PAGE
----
The Road to Figure, becoming a bodybuilder, and why you should do what suits you best

Happy Monday people!!!!!

This particular conversation/post has been on my mind for months now (I have a very busy mind) and it will more than most likely make it to video…..for now, we’ll all read together :)

If you’re just looking to lose some pounds and have zero interest in lifting anything…..please read on! I promise you will get something out of it ;)

Bodybuilding and the Figure decision:

gym selfie 7jpg from fasted cardio, calorie restriction and circuits……

Musclemania 2015 Front Side Pose to competition.

I’ve been involved in the fitness industry for over a dozen years now and I came from HATING sports and fitness of all kinds. I was never athletic and my start in fitness came in the form of yoga. So, after teaching yoga and a load of other aerobics classes, I began to develop an interest in weight. The weight training I did was not bodybuilding as it was mostly light weights with just enough reps to keep me small (there will be a WHOLE other post about our obsession with small-ness soon). It wasn’t until a year ago that I decided to get serious, start an actual bodybuilding program, stop trying different fads, and possibly even compete.

Years ago I thought I would compete in the bikini division and even began some prep. If you’re even thinking of playing around with competing, I encourage you to get to know the different levels of competition and the competitors within them. You see, bikini was going against everything I was…..I naturally love weight in all forms, meaning I can put on muscle and fat pretty easily…taking it off is a different struggle entirely. Training for the bikini division was making me physically ill because I was going against my natural body type. So, last year I decided on figure and started training the way my body responds best :hard and heavy.

In my quest for a figure physique I was able to make peace with foods I had long since left behind (because eating ENOUGH is paramount) and I embraced the discipline it took to put the muscle on and eventually strip the fat off. While contest prep was hard, it was far from brutal or undoable…..coaching is key here. In fact, after a lazy summer (spent with diagnosing some health problems that have been left to their own devices for far too long), I am gearing up to start a new competition season, hoping to bring my best to the stage each and every year.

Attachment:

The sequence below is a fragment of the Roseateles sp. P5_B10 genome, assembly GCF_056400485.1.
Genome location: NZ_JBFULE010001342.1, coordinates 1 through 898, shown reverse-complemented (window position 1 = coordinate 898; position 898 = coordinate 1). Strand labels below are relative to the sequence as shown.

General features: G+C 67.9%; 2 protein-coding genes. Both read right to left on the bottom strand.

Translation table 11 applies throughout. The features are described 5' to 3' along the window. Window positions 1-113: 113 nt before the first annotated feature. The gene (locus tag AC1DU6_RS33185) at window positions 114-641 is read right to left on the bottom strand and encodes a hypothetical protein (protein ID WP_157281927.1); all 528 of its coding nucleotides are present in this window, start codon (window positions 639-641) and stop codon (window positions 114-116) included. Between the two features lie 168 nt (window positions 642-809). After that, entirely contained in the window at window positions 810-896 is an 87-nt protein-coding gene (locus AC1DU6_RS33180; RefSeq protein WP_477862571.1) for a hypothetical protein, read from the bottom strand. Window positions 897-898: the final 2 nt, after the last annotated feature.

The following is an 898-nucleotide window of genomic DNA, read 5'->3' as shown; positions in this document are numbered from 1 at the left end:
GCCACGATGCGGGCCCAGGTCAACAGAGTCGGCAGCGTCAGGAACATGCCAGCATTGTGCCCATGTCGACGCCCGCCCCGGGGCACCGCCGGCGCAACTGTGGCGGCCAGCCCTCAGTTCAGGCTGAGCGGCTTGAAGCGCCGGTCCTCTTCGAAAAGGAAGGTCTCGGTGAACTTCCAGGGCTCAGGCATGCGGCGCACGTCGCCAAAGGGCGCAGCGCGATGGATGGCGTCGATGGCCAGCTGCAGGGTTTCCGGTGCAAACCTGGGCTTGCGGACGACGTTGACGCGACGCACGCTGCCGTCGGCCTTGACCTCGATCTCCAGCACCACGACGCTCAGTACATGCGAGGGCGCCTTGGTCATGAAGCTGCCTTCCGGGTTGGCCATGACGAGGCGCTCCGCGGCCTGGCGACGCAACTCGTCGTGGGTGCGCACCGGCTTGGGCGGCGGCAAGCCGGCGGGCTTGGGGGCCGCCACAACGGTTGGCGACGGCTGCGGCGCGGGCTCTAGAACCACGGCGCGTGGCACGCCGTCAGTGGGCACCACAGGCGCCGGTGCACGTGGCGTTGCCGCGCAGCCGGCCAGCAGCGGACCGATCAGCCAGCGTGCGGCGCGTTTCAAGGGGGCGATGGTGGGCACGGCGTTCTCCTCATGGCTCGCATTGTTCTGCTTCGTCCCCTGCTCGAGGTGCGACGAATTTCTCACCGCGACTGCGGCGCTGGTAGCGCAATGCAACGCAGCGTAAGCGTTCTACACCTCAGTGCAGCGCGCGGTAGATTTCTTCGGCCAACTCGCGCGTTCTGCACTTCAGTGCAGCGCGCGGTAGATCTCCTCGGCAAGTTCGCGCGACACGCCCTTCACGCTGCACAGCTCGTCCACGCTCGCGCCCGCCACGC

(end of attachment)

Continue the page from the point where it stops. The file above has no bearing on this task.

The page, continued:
In my quest for Figure, here are a few things I have learned about Bodybuilding:

  1. You have to be humble. True bodybuilders are not proud and they really do not belittle others. We all start somewhere in this sport and we all realize that in order to be our best self we must be accepting of flaws….in ourselves and others.
  2. It’s not about the HOW MUCH. I always thought it was simply about how much one could lift, but bodybuilding is about having a critical eye that can look for balance. When striving for a balanced physique we have to step back often and assess the situation. When in prep, my legs have to be run to balance out. They tend to hold more muscle than the rest of my body put together….so lifting lighter, added plyo and running are crucial to success.
  3. Embrace your whole body. You cannot HATE your body into submission. It just doesn’t work that way. I had to learn that my body really did work as one unit and if I wanted that unit to be successful I had to lead it as ONE….not belittling or ignoring the parts I felt weren’t up to par.

3 month front progress  3 month back progress Progress pics 3 months apart.

I also had to get comfortable with the changes in my body. That lean machine on the right is NOT the norm as that is the night before stage. The human body (some more than others) likes some body fat :)

So, embracing the changes during and after show prep can be challenging (and a whole other post), but mastering that part of the mind is empowering to say the least.

Now, it’s your turn…..

What if you have no desire to compete?

What can you possibly learn from a competitor?

The lifestyle of a competitor is not that far off from what ANYBODY needs to reach any goal. Check it out:

  1. Consistency. This is the #1 thing you need to reach any goal. Just like in the middle of prep I can’t decide to start eating ice cream for every meal or just do yoga for my workouts, the DAILY things you do can drive you towards or away from your goal. Develop consistent behaviors that propel you forward.
  2. Check in with your progress. No matter the goal, make sure you are checking your progress. I’m not a huge scale fan, but progress pics are the bomb! I could tell on a weekly basis what was changing and what was lagging behind. Develop a progressive system to see how close you are getting to your goals. Try monthly goal checks and to-do lists to start.
  3. Get comfortable with the uncomfortable. I know you hear it a lot, but you really can’t change ANYTHING (weight, money earnings, level of respect, kids behavior, career, etc.) without getting uncomfortable. So stop lolly gagging around and step into the uncomfortable stuff so you can move through and move on!

Whether you’re looking to start your own business or step on stage, you can learn a lot from the perseverance and consistency of a competitor. A lifestyle of success is directly related to a lifestyle consistent with your convictions and goals. Step out of your own way, into the uncomfortable, and fight for what you are after in life.

Stay humble, but stay strong,

Michelle

 

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